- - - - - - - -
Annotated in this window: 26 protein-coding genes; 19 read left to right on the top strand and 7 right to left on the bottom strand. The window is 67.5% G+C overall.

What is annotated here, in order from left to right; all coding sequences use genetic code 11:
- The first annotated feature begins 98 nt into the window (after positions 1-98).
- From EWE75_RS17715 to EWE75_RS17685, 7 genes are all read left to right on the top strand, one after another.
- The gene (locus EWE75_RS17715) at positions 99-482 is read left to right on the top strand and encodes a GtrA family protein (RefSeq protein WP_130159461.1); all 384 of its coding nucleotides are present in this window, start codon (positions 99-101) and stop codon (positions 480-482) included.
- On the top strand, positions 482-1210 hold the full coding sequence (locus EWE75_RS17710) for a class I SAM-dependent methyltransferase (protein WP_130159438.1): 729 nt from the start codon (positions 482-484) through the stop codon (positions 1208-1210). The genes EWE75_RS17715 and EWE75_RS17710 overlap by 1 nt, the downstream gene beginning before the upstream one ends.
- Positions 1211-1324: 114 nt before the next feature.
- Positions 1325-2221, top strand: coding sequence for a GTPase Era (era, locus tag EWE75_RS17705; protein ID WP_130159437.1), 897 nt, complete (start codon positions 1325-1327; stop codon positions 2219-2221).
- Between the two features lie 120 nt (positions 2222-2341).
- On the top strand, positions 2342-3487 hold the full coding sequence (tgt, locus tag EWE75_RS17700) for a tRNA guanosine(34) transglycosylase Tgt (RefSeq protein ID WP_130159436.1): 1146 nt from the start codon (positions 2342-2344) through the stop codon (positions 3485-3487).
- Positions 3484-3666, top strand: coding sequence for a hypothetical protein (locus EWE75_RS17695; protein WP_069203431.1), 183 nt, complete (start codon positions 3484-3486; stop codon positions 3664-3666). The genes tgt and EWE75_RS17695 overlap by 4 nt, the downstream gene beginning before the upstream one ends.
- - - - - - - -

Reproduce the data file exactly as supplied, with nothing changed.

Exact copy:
Annotated in this window: 26 protein-coding genes; 19 read left to right on the top strand and 7 right to left on the bottom strand. The window is 67.5% G+C overall.

What is annotated here, in order from left to right; all coding sequences use genetic code 11:
- The first annotated feature begins 98 nt into the window (after positions 1-98).
- From EWE75_RS17715 to EWE75_RS17685, 7 genes are all read left to right on the top strand, one after another.
- The gene (locus EWE75_RS17715) at positions 99-482 is read left to right on the top strand and encodes a GtrA family protein (RefSeq protein WP_130159461.1); all 384 of its coding nucleotides are present in this window, start codon (positions 99-101) and stop codon (positions 480-482) included.
- On the top strand, positions 482-1210 hold the full coding sequence (locus EWE75_RS17710) for a class I SAM-dependent methyltransferase (protein WP_130159438.1): 729 nt from the start codon (positions 482-484) through the stop codon (positions 1208-1210). The genes EWE75_RS17715 and EWE75_RS17710 overlap by 1 nt, the downstream gene beginning before the upstream one ends.
- Positions 1211-1324: 114 nt before the next feature.
- Positions 1325-2221, top strand: coding sequence for a GTPase Era (era, locus tag EWE75_RS17705; protein ID WP_130159437.1), 897 nt, complete (start codon positions 1325-1327; stop codon positions 2219-2221).
- Between the two features lie 120 nt (positions 2222-2341).
- On the top strand, positions 2342-3487 hold the full coding sequence (tgt, locus tag EWE75_RS17700) for a tRNA guanosine(34) transglycosylase Tgt (RefSeq protein ID WP_130159436.1): 1146 nt from the start codon (positions 2342-2344) through the stop codon (positions 3485-3487).
- Positions 3484-3666, top strand: coding sequence for a hypothetical protein (locus EWE75_RS17695; protein WP_069203431.1), 183 nt, complete (start codon positions 3484-3486; stop codon positions 3664-3666). The genes tgt and EWE75_RS17695 overlap by 4 nt, the downstream gene beginning before the upstream one ends.